IN case you didn’t know, Egypt has a new president. Then again in Egypt this doesn’t seem like news since the country’s had two presidents in a short space of three years since they overthrew Hosni Mubarak in February 2011 in the Arab Spring.
What made the Arab Spring poignant is that after taking to the streets in youthful mass protest for 18 days, this culminated in the resignation of Mubarak who had ruled the country with an iron fist for 29 years. This sent a flutter of hope to other countries that were being stifled by the so-called dictatorial presidents.
It was reminiscent of the French revolution in which the populace stormed the Bastille and overthrew King Louis XVI who was violently executed in 1793.
That marked the end of monarchies in France and opened the dusty and long road to democracy. However, as the French learned, democracy was a long time coming and the transition period could be bloody as was the Reign of Terror which lasted almost a year.
It would appear that life after Mubarak has had glaring similarities for Egyptians who have experienced a reign of terror of sorts.
After what seemed like a sweeping victory after Mubarak was sent packing was that the Islamist Muslim Brotherhood ascended to power.
Prior to this, the Egypt in transition was governed by the Supreme Council of the Armed Forces (SCAF) who essentially issued a decree that limited presidential powers. Clearly they were determined not to have a repeat of what had transpired in the previous 29 years.
In June 2012, their candidate Mohammed Morsi was elected president and so it appeared to the world that Egypt was now on course for reconstruction and recovery. However, Morsi had other ideas of his own.
He essentially abolished the SCAF decree limiting presidential powers and dissolved the House of Representatives. He adopted a power stance that seemed to most Egyptians as regressive as opposed to being progressive. If anything he was like a lover who promise to deliver, but goes on to leave a string of broken hearts in his wake.
By the end of November 2012 public discontent against Morsi had sufficiently built up. By June 2013 Morsi was deposed by public protest. Order was restored yet again with another interim government as the country awaited fresh new presidential elections.
These were finally concluded over three days between May 26 and 28. The choice for most Egyptians was simple as only two candidates Abdel Fattah el-Sissi and Hamdeen Sabahi took to the polls. The former Defence minister, el-Sissi emerged victorious.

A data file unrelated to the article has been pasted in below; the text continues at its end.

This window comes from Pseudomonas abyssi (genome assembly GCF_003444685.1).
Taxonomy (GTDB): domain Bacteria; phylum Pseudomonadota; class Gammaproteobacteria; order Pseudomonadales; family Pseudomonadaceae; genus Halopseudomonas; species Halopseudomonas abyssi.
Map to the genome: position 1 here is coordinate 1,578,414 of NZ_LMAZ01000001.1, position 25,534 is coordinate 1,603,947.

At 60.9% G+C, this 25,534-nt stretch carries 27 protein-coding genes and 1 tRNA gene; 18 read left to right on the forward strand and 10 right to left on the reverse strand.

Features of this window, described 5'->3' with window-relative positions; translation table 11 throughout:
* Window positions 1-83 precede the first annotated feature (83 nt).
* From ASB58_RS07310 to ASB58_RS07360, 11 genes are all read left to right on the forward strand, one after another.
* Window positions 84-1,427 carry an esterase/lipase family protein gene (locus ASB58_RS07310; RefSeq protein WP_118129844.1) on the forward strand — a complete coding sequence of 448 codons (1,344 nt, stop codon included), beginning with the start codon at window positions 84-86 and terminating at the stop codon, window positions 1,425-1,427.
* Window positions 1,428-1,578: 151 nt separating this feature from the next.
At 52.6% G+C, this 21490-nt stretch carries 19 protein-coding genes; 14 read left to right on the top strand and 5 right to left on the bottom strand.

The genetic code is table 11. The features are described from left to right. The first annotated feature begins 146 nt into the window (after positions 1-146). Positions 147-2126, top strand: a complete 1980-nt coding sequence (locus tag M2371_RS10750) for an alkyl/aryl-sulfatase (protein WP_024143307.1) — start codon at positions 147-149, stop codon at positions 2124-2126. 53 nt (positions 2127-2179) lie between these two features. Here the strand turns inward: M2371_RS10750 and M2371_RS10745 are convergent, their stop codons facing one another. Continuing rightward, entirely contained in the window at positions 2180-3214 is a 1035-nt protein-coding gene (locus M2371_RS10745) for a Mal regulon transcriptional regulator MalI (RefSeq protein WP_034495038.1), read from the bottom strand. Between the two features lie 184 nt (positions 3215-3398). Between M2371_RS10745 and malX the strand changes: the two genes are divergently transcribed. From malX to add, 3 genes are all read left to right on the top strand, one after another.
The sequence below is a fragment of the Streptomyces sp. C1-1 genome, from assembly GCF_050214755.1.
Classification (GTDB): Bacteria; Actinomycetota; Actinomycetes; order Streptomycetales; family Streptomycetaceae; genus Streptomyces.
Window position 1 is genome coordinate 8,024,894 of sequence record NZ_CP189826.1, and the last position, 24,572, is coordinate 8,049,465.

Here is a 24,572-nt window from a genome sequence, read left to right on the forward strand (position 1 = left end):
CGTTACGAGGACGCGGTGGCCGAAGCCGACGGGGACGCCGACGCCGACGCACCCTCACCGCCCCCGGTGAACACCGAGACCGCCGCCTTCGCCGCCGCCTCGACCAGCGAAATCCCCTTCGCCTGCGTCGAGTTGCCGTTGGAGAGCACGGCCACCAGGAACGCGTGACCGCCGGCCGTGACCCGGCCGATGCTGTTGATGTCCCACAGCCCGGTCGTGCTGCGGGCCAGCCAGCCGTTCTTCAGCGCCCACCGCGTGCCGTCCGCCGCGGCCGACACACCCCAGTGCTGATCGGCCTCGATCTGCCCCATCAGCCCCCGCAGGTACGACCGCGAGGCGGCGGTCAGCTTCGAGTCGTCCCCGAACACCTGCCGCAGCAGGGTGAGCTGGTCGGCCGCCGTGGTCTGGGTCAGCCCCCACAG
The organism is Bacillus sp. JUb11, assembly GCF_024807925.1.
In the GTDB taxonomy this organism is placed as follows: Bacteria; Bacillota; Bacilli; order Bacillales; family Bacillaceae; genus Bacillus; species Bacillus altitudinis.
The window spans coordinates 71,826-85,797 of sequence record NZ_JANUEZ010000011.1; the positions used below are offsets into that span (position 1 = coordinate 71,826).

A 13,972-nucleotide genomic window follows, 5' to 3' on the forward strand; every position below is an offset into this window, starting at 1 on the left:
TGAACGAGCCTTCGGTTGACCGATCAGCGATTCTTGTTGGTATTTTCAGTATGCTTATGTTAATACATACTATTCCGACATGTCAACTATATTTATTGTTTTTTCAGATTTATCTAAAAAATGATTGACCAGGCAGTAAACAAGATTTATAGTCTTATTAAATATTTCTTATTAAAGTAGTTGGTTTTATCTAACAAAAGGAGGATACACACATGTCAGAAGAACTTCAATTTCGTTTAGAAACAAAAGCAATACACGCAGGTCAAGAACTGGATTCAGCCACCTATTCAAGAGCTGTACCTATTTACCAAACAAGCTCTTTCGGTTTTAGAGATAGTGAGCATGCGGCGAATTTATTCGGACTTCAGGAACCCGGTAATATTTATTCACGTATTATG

So now we watch and wait with abated breath to see if he would finish his tenure in power or he too might be overthrown by mass discontent. Even though Egypt masquerades as a democracy, it would appear popular protest is now the order of the day.
However, it also raises questions as to whether in a democracy this is an appropriate course of action. Surely if someone is elevated to power through the ballot box it only makes sense that they be removed in the same fashion. Are violent protests not setting a bad precedent for the future or is it merely fine tuning a not so perfect democracy?
One wonders if Egypt has actually made strides beyond the very police State it sough to remove.
This is the question that often lingers on many lips in those countries that are supposedly being held together by dictators. What will life be in the aftermath? Better or worse? It would be interesting to conduct a study to see how Libya has fared post-Gaddafi.
Are the citizens better off or worse off, or is it too early to tell?
Maybe Malawi might be a better candidate for analysis post-President Kamuzu Banda’s tenure. It’s tempting to draw parallels to this using the analogy of a woman who remains in an abusive 20-year marriage. She finally gets the courage to divorce her husband, or in the Egyptian case maybe she has him murdered.
Since she is an attractive woman in no time she attracts the attention of a handsome man who courts her with romantic affection. They marry and soon enough the pattern of abuse rears its ugly head.
His abusiveness is ten times worse than in the previous relationship. So she asks herself the glaring question: Is the devil you know not better than the one you don’t? Then again the story of the divorced woman could end differently. She might actually find everlasting love and live happily ever after.
Then again, history appears to have an uncanny way of repeating itself. Politics is seasonal and a spring of hope can be short-lived and elusive.
Sue Nyathi is the author of the novel The Polygamist. You can follow her on Twitter @SueNyathi